Iran TerrorismIran’s leader warns West on support for Israel

Iran’s leader warns West on support for Israel


New York Times: President Mahmoud Ahmadinejad of Iran warned Europe on Friday that continued support for Israel could lead to an act of revenge by those in the Middle East angry about the Palestinians’ plight. The New York Times


Published: October 21, 2006

TEHRAN, Oct. 20 — President Mahmoud Ahmadinejad of Iran warned Europe on Friday that continued support for Israel could lead to an act of revenge by those in the Middle East angry about the Palestinians’ plight.

He issued the warning at a critical time; the United Nations Security Council is expected to begin public deliberations next week on whether to impose sanctions on Iran for defying a United Nations demand to suspend uranium-enrichment activities by the end of August.

Mr. Ahmadinejad, addressing European countries, said, “People in the region blame you for any crime or invasion against any country and will take revenge on you.”

“You should know that the rage of people is boiling and is like an ocean that is welling up,” he said in his speech at a rally here. “Once its storm begins blowing, it will go beyond the borders of Lebanon and Palestine, and it will hurt European countries.”

He did not describe what revenge could entail in his speech, which was also carried live on radio.

The rally was called for Jerusalem Day, held here every year on the last Friday of the fasting month of Ramadan in support of the Palestinian struggle against Israel. Mr. Ahmadinejad told tens of thousands of demonstrators that Israel could not last long after its battle this summer against Hezbollah militants in Lebanon. “Hezbollah shattered the myth that Israel is undefeatable,” he said. “Now Israel has no reason to exist.”

State-run television showed tens of thousands of demonstrators around the country who chanted “Death to America” and “Death to Israel.” People carried pictures of Sheik Hassan Nasrallah, the leader of Hezbollah in Lebanon, and burned American and Israeli flags.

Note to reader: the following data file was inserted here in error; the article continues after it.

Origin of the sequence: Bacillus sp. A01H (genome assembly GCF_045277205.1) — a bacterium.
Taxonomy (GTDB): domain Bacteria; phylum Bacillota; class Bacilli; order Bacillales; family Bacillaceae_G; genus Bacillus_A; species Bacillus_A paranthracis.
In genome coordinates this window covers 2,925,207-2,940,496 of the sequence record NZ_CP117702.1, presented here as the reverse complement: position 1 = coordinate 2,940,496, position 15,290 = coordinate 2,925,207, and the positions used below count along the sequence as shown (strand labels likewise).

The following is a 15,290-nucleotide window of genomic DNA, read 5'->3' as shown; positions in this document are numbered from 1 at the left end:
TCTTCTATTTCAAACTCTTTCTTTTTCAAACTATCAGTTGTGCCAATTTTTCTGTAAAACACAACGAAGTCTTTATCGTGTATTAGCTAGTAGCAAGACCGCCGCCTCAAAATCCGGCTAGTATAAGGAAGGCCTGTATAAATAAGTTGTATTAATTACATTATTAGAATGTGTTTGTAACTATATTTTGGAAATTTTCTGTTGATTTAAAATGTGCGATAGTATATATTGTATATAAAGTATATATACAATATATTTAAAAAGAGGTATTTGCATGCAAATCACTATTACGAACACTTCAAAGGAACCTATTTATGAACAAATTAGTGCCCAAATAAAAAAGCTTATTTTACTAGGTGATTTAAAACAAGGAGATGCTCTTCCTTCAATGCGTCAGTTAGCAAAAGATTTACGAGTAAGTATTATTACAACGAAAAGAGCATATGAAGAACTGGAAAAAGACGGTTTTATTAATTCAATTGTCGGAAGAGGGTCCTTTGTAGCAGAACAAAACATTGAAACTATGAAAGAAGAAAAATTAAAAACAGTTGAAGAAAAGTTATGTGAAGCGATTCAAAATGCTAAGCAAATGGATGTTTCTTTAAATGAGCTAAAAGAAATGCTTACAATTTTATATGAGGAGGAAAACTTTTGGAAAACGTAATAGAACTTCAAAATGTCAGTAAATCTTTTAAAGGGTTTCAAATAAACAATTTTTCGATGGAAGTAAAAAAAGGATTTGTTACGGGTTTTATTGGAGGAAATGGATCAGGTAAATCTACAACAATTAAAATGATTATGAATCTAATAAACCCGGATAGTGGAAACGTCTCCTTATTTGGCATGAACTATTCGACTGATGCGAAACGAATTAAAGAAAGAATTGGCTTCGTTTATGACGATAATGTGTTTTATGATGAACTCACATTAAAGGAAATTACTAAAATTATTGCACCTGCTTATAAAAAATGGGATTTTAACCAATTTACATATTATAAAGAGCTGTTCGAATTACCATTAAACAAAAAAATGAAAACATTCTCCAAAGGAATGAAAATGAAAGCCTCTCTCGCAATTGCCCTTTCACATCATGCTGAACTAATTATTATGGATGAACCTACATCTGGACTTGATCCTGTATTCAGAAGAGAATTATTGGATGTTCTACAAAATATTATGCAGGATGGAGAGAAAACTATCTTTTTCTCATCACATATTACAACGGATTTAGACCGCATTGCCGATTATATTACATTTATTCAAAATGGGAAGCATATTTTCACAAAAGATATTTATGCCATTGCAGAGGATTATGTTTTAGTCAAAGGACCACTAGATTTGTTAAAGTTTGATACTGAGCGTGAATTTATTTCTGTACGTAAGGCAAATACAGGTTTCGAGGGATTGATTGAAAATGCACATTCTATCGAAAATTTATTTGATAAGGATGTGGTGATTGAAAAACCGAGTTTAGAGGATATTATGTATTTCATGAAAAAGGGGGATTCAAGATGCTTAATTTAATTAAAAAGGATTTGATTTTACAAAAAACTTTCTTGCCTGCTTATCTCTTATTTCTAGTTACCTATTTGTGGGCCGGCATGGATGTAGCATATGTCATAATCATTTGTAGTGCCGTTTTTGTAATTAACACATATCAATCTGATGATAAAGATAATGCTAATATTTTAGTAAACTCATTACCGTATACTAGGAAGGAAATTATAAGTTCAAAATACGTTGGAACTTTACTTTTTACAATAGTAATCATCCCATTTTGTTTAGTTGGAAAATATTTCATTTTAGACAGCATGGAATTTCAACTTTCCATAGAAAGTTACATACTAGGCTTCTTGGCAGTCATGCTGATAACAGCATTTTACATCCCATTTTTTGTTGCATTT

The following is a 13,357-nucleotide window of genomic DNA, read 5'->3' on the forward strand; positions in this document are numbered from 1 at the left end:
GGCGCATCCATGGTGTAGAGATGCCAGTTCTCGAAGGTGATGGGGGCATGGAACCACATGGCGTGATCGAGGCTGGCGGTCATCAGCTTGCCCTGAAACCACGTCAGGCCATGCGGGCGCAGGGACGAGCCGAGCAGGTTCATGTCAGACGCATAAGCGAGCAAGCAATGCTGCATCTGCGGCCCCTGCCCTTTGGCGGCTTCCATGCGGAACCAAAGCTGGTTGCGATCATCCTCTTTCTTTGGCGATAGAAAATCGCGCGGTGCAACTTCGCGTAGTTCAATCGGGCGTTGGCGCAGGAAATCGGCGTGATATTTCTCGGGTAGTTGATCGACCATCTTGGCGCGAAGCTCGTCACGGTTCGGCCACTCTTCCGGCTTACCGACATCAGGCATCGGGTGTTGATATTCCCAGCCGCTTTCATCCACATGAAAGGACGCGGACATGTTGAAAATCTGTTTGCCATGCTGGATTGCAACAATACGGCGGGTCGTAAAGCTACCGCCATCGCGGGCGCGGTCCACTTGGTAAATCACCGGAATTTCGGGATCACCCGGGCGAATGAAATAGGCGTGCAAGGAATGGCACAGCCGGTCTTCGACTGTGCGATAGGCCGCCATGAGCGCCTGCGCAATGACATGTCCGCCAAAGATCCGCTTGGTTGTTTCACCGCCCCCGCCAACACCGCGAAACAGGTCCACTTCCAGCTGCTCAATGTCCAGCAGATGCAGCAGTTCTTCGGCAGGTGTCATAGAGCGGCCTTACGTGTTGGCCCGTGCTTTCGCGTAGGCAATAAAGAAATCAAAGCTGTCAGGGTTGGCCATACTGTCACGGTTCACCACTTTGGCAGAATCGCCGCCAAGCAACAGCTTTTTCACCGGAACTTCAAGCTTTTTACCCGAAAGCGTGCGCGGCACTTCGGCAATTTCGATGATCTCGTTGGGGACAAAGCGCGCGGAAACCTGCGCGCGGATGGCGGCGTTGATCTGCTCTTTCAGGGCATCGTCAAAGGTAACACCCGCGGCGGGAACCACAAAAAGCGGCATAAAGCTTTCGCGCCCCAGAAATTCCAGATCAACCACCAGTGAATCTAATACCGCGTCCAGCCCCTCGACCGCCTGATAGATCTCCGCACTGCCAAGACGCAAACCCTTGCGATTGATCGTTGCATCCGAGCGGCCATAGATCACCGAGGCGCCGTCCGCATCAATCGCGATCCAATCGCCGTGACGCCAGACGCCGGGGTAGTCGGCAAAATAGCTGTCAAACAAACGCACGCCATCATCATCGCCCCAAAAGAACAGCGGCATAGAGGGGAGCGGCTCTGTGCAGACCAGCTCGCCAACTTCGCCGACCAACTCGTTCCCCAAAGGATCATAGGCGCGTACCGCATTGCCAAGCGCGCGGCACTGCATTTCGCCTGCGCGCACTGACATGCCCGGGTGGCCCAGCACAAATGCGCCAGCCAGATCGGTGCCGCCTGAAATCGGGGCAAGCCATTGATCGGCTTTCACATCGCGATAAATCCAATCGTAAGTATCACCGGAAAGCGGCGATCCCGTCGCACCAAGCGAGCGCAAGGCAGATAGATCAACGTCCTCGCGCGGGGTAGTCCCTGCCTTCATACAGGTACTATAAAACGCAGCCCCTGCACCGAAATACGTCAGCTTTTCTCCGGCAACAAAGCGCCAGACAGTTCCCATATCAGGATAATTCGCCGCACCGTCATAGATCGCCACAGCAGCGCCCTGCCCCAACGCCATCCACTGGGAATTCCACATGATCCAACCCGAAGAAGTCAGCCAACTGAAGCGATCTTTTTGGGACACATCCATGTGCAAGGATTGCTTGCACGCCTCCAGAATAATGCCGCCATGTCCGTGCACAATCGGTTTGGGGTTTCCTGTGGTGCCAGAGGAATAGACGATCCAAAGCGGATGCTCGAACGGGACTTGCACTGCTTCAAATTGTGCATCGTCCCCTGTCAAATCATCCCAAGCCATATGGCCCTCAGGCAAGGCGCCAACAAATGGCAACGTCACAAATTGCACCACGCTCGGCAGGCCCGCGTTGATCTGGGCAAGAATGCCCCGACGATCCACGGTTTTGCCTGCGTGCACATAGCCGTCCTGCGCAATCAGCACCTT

Over the last year, Mr. Ahmadinejad has caused international outrage by questioning the Holocaust and saying, “Israel should be wiped off the map,” a slogan used often by the father of the 1979 revolution, Ayatollah Ruhollah Khomeini.

On Friday, Mr. Ahmadinejad talked again about the Holocaust, saying: “Even if we assume that six million Jews were killed in World War II, how come you don’t have sympathy for the other 54 million who were killed, too? It is not even clear who counted those you have sympathy for.” He said Israel has effectively held European countries hostage for what happened during World War II.

Television reports also showed demonstrators chanting in support of Iran’s nuclear program.

Mr. Ahmadinejad repeated Friday that Iran would not give in to international demands to suspend its uranium-enrichment program and dismissed United Nations efforts to impose sanctions on Iran as illegitimate. “They want to use the Security Council as an instrument to put pressure on our people,” he said. “But thank God they will never succeed.”

Ali Akbar Hashemi Rafsanjani, the former president, warned Western countries at the same rally that sanctions on Iran would have serious consequences for Europeans. “I advise them not to implement the harmful decision they have made over Iran’s nuclear program,” he said. Mr. Rafsanjani has backed Iran’s nuclear program in public speeches but is believed to favor policies that would prevent confrontation between Iran and the West.

Mr. Ahmadinejad said last week that Iran would welcome sanctions because local industries would have a chance to grow.

Britain, France, Germany and the United States have been working on a Security Council resolution on Iran that they hope to introduce early next week. It may include a ban on nuclear or missile cooperation with Iran. European Union foreign ministers, meeting Tuesday in Luxembourg, agreed to call for limited sanctions.

In its first official response to the threat of United Nations action, Iran’s Foreign Ministry said in a statement that Iran would not “remain idle if sanctions are imposed.”

“It is big miscalculation to think the policy of carrot and stick can be pursued at the same time,” the statement said, according to ISNA, a government-affiliated news agency.

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